Solano raises funds through enchiladas

Solano raises funds through enchiladas

One thousand. That’s roughly the number of enchiladas that are being made by the Spanish Club, Spanish teachers and other Granite Bay High School students in order to help Spanish teacher Gerardo Solano cover the costs of adopting children from China. Solano came to the Spanish Club in early August with the idea of teaching the club how to make enchiladas and then proceed to sell them to students and families as a way to raise money for a good cause.

Over 2,000 dollars have been raised and sent to Across The World Adoptions: the organization which Solano used for his adoption.

The money that has been raised up to this point is far more than what was expected.

“Personally, I thought we would raise 500 dollars at the most,” Spanish teacher Sra. Hill said. “I had no idea it would get this much attention.” Solano also claimed he thought the fundraiser would not receive as much attention as it has.

Solano expressed that he was shocked with how much love and generosity the community has provided to fund the adoption. Even students who are not in Solano’s
class or have never had him as a teacher are volunteering to make enchiladas and show their support.

GBHS Junior Katie Hartmeier is among those who have decided to help. “I found out about it from Sra. Hill when she came into my class and asked the students to sign up to volunteer at the fundraiser,” Hartmeier said. “I thought it sounded like a great idea!”

Hartmeier said she was inspired by Solano and his family’s kindness.

“I think it’s amazing that he’s adopting these kids and giving them an opportunity and a home,” Hartmeier said.

The support from students at Granite Bay has been an immense help to Solano along with the members of the Spanish Club who have been planning the event since the commencement.

“The Spanish Club chose to do this fundraiser because it represented what Sr. Solano was passionate about,” said GBHS senior Lexi Kindrick who is currently the Vice President of the Spanish Club.

Further support can be seen from the Water Project Club and Sra. Cova. They have offered their support by raising funds for the adoption.

“What Sr. Solano is doing it truly remarkable and inspirational,” Kindrick said. “The Spanish Club is honored to represent a fundraiser that means more than life to a teacher who inspires us all.”

The club had originally organized one night to cook all of the enchiladas, but with the overwhelming amount of orders that had been put in, they decided that two nights were necessary.

On the nights of October seventh and ninth, about 10 students went to the house of Alina and Jordan Poczobutt, who are seniors at Granite Bay.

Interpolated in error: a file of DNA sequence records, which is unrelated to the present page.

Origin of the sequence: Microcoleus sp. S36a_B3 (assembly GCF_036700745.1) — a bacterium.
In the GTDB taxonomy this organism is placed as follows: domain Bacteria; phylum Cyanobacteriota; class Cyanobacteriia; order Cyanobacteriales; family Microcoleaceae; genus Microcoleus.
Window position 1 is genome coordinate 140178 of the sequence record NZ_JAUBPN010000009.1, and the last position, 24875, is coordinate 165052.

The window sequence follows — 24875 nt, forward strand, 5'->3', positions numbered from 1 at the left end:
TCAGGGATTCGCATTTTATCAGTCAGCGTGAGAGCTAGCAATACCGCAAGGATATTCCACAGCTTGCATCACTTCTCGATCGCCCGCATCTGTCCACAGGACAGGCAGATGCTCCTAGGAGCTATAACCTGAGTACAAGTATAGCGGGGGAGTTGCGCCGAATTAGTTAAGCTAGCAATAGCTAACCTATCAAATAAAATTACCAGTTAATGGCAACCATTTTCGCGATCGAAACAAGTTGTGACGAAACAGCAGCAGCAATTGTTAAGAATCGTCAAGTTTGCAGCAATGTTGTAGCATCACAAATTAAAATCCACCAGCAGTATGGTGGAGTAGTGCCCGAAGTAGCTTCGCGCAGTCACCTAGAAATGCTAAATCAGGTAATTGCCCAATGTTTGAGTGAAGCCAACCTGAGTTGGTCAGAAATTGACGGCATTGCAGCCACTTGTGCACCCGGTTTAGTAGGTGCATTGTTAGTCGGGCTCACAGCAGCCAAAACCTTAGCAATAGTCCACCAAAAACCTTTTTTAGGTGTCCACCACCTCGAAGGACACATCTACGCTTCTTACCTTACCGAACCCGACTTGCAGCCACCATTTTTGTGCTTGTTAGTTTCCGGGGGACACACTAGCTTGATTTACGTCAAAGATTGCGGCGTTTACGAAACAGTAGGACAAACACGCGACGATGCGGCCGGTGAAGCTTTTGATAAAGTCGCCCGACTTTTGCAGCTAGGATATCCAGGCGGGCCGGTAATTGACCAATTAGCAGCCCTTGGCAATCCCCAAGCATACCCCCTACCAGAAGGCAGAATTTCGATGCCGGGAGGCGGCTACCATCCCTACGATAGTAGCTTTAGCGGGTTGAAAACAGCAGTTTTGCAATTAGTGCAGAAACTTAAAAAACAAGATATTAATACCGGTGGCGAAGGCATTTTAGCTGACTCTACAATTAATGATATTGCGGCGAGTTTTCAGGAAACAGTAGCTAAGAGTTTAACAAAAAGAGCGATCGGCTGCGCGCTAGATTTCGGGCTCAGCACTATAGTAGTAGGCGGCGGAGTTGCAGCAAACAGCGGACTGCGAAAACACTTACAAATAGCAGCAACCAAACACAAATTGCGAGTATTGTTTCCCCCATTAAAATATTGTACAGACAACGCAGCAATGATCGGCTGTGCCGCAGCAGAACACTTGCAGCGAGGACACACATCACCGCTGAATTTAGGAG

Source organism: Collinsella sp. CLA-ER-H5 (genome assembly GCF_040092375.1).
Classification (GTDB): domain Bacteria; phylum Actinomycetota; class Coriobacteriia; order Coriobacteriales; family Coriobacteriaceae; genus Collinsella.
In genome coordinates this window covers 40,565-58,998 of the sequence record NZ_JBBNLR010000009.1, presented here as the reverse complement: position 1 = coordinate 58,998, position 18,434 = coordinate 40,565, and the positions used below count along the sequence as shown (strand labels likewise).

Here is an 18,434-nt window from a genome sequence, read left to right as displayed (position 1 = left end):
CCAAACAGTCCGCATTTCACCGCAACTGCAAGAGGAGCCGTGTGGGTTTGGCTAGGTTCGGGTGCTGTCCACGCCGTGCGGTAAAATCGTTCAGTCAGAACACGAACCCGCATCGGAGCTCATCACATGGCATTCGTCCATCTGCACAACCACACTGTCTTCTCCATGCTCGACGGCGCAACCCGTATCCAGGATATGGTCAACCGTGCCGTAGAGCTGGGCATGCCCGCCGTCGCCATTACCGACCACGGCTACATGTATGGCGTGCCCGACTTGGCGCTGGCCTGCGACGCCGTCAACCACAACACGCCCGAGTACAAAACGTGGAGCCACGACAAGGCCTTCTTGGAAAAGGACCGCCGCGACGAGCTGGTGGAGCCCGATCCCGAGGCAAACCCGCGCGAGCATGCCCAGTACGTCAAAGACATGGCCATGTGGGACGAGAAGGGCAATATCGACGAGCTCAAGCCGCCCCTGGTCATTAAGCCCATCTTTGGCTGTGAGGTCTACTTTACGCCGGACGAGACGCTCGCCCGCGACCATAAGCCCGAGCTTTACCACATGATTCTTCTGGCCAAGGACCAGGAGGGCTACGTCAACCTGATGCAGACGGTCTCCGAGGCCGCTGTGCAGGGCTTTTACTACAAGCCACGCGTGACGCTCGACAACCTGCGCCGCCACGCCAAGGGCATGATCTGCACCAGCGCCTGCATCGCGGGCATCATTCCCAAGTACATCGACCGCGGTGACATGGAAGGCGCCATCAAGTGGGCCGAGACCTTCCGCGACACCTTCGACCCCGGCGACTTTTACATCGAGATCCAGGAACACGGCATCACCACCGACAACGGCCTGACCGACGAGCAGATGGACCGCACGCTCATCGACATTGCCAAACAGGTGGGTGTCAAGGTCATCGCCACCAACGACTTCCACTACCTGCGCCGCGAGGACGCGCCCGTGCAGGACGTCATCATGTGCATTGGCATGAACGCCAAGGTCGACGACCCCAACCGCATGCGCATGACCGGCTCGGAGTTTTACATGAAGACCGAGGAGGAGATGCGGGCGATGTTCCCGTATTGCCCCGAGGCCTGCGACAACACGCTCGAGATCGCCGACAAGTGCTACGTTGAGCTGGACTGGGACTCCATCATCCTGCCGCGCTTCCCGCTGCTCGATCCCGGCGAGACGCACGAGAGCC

All of 91 enchilada orders were completed.

As the fundraiser is now over, Solano and his family have prepared to the best of their abilities for the new kids.

“It’s a little hard to prepare for the unknown. We didn’t know what size clothes the kids would be wearing or the toys that would be appropriate for their development,” Solano said.

Through meeting others in the Down Syndrome community, Solano learned that orphaned children with Down Syndrome end up on the streets, never having a family.

“It’s a terrible fate that none of us would wish upon our own children. We decided that we could add another child to our life and a special friend for our son, someone who could relate to him and frankly someone as awesome as he is.” Solano said. “That’s where the idea was birthed.” Solano and his family decided to adopt from China again because of what a positive experience they had the first time.

Their first adopted child came from an organization called Reece’s Rainbow.

“We saw her picture and fell head over heels in love with her,” Solano said. “She just happened to be born in China.”

Solano has had no regrets since the adoption.

“She was the best decision we ever made,” Solano said.

Along with their daughter, Solano’s family just recently adopted a little boy and girl from China through ATWA, the organization all funds are being donated to.

“The act of rescuing a child from the fate that awaits them brings one to tears,” Solano said.

“All the work to redeem these children comes to a culmination where it is reality.”

Solano and his family look forward to making memories with the children and seeing them grow.

“I’m most excited about watching all of these children fulfill their destinies. I see greatness in them and expect nothing less,” Solano said. “They are here to change us, to make a difference in our world.”

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